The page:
Anniversary Kintampo
Anniversary Kintampo

The 25th Anniversary celebrations of the Kintampo Health Research Centre (KHRC) has been launched in Accra, with a call for increased efforts to sustain the gains made by the institution over the years.

The occasion also saw the launch of a Bi-annual lecture series in honour of the late Dr Paul Arthur, who was the Centre’s first Director when it was, established in 1994 under the Kintampo Vitamin ‘A’ Project.


Dr Anarfi Asamoah-Baah, a Former Deputy Director-General, WHO, who delivered the keynote address on the theme: “Sustaining 25 years of Excellence in Health Research: Impacting Communities, Shaping Health Policy and Practice,” congratulated the KHRC for its achievements and sustained contributions to public health research in Ghana over the years, admitting that the Centre had been a great success.

He also acknowledged the impact and influence of the Centre in terms of addressing the health needs of populations both locally and internationally through research, and providing employment opportunities for about 5,000 people in the community in which it was located.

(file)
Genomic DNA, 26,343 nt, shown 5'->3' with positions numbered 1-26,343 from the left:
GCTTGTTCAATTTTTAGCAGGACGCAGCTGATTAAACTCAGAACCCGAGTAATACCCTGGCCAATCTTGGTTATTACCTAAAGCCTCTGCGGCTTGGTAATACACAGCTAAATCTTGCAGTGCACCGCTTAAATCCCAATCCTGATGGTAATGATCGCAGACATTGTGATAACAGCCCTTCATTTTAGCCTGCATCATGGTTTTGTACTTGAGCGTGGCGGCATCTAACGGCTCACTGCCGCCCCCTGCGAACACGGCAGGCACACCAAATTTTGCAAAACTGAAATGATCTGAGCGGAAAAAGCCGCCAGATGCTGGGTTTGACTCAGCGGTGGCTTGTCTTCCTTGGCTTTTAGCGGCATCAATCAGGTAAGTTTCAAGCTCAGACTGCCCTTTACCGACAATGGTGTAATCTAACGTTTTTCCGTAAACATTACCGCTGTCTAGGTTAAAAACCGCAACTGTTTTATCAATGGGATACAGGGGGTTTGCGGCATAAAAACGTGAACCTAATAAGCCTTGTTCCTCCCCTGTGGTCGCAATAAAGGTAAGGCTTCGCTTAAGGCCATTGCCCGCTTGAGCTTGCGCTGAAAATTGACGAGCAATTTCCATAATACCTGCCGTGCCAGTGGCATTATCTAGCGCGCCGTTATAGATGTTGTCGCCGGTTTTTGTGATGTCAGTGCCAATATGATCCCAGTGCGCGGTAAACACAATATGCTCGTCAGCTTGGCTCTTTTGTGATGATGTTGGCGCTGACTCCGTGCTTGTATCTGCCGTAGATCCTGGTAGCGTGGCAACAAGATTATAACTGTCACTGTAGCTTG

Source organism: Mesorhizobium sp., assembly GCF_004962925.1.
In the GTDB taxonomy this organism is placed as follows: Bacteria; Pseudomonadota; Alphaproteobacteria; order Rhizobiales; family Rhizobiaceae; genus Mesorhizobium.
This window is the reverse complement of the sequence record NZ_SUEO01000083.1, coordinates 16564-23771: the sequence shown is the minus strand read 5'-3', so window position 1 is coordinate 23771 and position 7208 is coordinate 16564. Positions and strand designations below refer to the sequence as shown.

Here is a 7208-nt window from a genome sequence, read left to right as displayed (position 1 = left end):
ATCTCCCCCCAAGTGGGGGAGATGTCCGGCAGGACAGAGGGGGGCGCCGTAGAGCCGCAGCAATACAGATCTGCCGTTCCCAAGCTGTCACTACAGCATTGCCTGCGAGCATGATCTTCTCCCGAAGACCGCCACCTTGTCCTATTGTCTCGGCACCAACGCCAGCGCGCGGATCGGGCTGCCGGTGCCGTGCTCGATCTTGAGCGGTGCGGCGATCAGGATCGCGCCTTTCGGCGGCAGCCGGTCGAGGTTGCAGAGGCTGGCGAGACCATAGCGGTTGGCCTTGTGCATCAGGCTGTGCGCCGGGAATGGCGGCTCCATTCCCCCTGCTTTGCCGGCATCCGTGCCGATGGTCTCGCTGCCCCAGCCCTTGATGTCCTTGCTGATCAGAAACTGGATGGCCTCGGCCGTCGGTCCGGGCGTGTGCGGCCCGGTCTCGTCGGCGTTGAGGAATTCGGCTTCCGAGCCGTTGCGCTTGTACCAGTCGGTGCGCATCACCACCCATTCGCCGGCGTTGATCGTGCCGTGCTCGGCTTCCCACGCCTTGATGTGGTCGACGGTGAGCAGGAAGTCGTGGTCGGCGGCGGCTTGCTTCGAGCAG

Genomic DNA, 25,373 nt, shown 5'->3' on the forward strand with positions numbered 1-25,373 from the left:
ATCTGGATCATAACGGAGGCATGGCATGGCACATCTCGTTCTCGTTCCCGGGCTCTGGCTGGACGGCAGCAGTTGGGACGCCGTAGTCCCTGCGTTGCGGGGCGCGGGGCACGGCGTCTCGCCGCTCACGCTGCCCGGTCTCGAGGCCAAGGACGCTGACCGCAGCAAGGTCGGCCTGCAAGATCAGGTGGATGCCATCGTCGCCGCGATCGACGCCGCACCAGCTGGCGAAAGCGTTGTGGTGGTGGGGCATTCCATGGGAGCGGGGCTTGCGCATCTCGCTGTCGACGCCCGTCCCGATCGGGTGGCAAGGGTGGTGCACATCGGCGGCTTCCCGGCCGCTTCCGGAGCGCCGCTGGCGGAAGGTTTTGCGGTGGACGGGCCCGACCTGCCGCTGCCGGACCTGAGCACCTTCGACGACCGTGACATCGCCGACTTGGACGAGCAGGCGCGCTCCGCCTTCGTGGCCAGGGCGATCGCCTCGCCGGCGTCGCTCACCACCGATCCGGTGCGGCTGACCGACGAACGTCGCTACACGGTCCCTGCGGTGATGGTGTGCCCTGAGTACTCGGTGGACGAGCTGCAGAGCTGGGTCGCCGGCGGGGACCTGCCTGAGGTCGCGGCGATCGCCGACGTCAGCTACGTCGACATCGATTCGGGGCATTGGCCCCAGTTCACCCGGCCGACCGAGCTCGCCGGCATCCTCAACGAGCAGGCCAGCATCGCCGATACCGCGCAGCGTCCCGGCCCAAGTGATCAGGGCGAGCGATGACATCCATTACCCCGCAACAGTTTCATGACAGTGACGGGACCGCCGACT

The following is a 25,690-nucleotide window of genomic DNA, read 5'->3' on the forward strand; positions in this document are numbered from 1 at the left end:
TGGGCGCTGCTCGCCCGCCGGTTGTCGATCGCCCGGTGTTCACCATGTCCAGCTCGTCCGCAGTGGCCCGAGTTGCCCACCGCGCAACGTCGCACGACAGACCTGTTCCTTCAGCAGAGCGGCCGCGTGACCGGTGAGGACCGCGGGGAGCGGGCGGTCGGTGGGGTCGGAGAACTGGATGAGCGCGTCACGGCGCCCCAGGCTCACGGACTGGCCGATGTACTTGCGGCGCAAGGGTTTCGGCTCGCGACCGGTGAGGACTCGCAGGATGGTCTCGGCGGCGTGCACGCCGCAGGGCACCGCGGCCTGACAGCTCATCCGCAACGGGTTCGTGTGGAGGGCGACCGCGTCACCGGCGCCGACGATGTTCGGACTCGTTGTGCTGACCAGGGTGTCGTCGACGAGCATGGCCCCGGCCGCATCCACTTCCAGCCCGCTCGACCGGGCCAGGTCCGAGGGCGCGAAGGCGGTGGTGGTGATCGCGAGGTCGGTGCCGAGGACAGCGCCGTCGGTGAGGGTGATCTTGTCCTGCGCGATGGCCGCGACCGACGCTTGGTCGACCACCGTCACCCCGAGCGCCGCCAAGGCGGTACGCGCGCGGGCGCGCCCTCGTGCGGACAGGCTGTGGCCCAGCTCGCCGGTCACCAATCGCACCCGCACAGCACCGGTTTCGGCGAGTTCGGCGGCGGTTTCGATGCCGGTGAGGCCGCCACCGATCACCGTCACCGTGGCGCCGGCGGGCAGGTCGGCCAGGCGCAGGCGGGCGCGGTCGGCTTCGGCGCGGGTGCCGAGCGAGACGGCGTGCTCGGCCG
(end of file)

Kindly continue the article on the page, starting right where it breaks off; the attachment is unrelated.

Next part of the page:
He cited the KHRC’s key roles in numerous health researches that had informed policy decisions, especially the recent development of the new malaria vaccine which was currently being introduced into routine immunization in Ghana, Kenya, and Uganda.

Dr Asamoah-Baah however stated that the road into the future for research was going to be challenging, because it would be crowded with more brains, become multidisciplinary, with high public expectations calling for quick outcomes, and there was lack of trust in public institutions with the presently widespread social media misinformation threats against health research outcomes.

“These may result in low population risks, as people would no longer accept to be used as guinea pigs,” he said.

He said sustaining the gains would require actions including improving existing research infrastructure and increasing the number of centres to improve empirical data, strengthening the availability of funding for research, improving collaboration with academia, and enhancing the capacity building of research staff on sustained basis.

Dr Asamoah-Baah further suggested the urgent need to change the low perception culture about research by encouraging analytical thinking among children especially from the primary school level in order to generate their interests in the subject as early as possible.

Dr Anthony Nsiah-Asare, the Director-General of the Ghana Health Service (GHS), admitted that there was the need to do things differently if Ghana was to achieve the Sustainable Development Goals.

He challenged the KHRC to research further into health issues such as the reasons for the low tuberculosis detection rates, and the struggles with achieving the Prevention of Mother-to-Child-Transmission of HIV (PMTCT), as well as why anemia was still high among pregnant women.